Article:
We all have a favorite character growing up, that one and only, that pop culture icon we looked up to and imitate and maybe like to believe we could be one day, dressing up for Halloweens and conventions. For many it’s a Batman or a Wolverine, a Superman or a Wonder Woman, these days even some Captain Marvels and Captain Americas to boot.
For me, it was Rogue. She always has been – and always will be – my very favorite in all the comic universe. That one individual I idolized and adored, and sometimes wished I could be. One who has endured well into my adult years as a favorite. Even though my wish-fulfillment has faded with age she remains, for me, something of a spirit animal.
I was first introduced to her through the 90s X-Men Animated Series, what remains one of the very best cartoon adaptations of a comic book franchise, even to this day. It offers a fantastic crash-course in X-Men lore, working off a near-perfect roster of primary heroes and villains, all the while delving further and further into the complex X-Men universe. It’s also justly credited as doing much to introduce the franchise more into the mainstream beyond the nerdy comic book fans.
And Rogue was my favorite, from very early on. More than just about any member of the cast, she was fun. Jean and Storm (both iconic characters better represented elsewhere) veer toward melodramatic. And Jubilee is an exhausting teenager. But Rogue, with all her sass and her sentinel-punching prowess, is a joy.
The comics boast an extensive and rich backstory for the character, one built on her early history as a villain, a complex history with Carol Danvers, an even more complex relationship with Mystique, and a powerset that is arguably one of the most interesting and relatable among the mutant class, truly epitomizing many of the X-Men’s core themes. Yet in the face of that, Rogue has always been more than just her angst-driven powers. And over the years, as my interest in comics has waxed and waned, I can always guarantee that if I see Rogue on the cover, I will pick up and read.
Unfortunately, the Fox X-Men films did the character no favors. In stark contradiction to the sassy heavy-hitter of the team, Bryan Singer and company translated her into a meek and shy teenager who allows herself to be defined by her powers, and hardly has any personality whatsoever. In many respects, they gave her what should’ve been a Jubilee plotline (father-daughter connection with Wolverine) but instead attached Rogue because her powers were needed for the story.
Then to make matters worse, she spends the climax of the first film the ultimate helpless victim. Years ago, I read an early draft (whose sources and legitimacy I cannot verify) in which Rogue, in sharp contrast to waiting around waiting to be rescued, swiped Mystique’s powers and played a more active role at the end of the story. Oh that the films would’ve been more willing to work with her there.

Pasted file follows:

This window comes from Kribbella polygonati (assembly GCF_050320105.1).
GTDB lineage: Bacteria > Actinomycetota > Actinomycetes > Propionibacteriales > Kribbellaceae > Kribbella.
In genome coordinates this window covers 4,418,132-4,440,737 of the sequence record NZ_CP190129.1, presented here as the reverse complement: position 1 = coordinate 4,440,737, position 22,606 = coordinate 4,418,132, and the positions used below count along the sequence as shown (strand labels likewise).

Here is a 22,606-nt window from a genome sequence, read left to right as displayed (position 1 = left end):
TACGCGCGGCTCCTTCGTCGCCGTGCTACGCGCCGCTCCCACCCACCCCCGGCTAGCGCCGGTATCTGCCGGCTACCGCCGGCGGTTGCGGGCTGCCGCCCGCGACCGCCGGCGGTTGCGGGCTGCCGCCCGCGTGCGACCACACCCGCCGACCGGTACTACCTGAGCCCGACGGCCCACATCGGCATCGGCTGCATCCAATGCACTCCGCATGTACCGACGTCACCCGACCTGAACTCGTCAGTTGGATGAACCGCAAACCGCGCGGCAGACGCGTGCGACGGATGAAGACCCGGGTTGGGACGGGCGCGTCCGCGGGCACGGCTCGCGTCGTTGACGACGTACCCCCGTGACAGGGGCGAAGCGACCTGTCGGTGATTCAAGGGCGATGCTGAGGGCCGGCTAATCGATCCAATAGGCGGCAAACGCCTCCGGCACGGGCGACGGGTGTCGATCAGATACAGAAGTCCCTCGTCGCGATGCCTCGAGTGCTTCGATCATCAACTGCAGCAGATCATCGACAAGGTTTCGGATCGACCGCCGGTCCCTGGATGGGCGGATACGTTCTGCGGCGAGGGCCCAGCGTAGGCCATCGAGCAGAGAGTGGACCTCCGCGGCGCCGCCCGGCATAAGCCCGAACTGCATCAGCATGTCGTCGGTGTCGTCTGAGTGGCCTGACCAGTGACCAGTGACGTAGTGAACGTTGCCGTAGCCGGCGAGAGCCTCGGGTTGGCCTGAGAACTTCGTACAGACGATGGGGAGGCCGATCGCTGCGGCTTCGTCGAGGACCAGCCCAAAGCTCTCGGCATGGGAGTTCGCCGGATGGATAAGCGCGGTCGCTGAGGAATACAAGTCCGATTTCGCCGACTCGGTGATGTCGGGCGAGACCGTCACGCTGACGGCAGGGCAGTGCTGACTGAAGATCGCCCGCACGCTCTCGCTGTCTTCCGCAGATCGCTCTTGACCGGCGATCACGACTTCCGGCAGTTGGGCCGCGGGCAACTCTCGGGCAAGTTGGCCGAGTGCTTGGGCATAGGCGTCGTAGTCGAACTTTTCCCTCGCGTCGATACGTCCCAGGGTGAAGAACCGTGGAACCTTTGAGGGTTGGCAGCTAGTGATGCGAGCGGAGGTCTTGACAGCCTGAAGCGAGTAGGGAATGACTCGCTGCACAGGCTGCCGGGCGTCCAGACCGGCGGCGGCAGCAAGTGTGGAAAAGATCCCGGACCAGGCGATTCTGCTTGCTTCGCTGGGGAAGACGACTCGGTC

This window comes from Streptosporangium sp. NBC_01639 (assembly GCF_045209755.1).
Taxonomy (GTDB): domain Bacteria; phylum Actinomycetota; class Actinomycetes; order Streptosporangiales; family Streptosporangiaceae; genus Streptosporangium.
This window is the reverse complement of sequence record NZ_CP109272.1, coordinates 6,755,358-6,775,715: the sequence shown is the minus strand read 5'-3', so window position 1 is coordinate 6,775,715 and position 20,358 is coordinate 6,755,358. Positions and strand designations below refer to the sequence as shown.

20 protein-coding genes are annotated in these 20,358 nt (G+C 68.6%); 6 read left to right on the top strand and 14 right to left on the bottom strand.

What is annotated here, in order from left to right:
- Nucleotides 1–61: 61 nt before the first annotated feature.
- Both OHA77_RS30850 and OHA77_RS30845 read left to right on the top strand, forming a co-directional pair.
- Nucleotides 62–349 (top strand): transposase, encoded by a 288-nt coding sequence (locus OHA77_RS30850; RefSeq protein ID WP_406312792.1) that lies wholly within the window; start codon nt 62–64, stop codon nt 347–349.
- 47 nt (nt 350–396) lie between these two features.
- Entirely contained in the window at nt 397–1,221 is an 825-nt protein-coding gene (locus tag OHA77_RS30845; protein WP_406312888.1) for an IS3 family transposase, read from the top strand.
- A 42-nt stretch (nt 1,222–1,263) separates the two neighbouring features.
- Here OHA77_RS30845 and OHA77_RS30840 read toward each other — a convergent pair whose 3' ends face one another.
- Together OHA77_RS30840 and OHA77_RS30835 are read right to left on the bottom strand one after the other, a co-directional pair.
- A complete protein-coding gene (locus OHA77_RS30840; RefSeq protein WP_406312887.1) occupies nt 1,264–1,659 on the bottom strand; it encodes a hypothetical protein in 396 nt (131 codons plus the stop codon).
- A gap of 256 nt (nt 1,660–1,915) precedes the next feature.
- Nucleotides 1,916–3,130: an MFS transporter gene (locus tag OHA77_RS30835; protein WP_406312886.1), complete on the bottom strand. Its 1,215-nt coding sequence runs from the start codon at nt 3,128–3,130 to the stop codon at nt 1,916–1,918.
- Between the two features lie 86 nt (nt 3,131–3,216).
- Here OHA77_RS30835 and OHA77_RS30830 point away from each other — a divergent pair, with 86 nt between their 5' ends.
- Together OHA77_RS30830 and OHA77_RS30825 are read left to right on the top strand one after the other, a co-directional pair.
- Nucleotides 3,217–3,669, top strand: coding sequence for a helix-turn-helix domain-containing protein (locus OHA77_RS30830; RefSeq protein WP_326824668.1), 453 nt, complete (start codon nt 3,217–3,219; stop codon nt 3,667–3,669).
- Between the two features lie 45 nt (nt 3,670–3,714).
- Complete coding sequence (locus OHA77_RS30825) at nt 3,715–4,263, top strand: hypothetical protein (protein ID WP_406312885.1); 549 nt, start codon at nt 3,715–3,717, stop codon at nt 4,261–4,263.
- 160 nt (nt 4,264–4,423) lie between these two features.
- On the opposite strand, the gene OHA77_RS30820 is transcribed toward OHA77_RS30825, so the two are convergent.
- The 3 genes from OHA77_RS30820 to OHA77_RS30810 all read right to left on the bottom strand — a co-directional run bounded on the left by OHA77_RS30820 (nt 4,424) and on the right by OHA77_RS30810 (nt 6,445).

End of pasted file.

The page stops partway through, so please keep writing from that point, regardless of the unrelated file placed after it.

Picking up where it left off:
It didn’t get much better. The second film whittled her down to Iceman’s love interest, and the third film saw her voluntarily give up her powers so she wouldn’t lose her boyfriend to Kitty Pryde. It was the ultimate disservice. An ugly, unworthy interpretation of one of the most selfless and complex members of the entire X-Men universe.
What’s worse is that going forward, she’s essentially disappeared from venues altogether. Aside from a brief appearance (and re-cut) for Days of Future Past she’s completely slipped off the X-Men radar. And with Marvel moving further away from X-Men in the comics (as a result of not holding the film license) Rogue’s own usage followed suit. I feel a gut punch every time I see anyone listing off characters they most hope to see in these new universes going forward and Rogue is not included. I truly worry that this character – a long-time A-lister of X-Men, and easily one of Marvel’s best female characters – may be forgotten in all the fray.
If there’s one thing I hope for from the new, post-Tony Stark, post-Steve Rogers MCU going forward, it’s a good and proper Rogue. One that will live up to all the wish-fulfillment and idealization I had for her as a 10 year-old. One that finally does service to a character I’ve so loved in the way that others like Michael Fassbender, Hugh Jackman, Gal Gadot, and Ryan Reynolds have done for theirs.
There’s even good precedent for it. One need only do a quick internet search to explore the rich history between Rogue and Carol Danvers. One in which they are often rivals, without either of them ever truly being enemies. They could likely never be friends. But it would be tough to classify either as a bad guy. And if Marvel wanted to put a female relationship front and center akin to the Stark/Rogers dynamic, this could be a great option.
While I know it could be years before we even see mutants in the MCU, this still draws my concern. So all I ask of Kevin Feige and his many, many cohorts is, in the grand scheme of this massive universe, not to forget Rogue. And please, oh please, finally give her casting and writing that does justice to a character so well-devised, delightful, and so dang fun in the comics.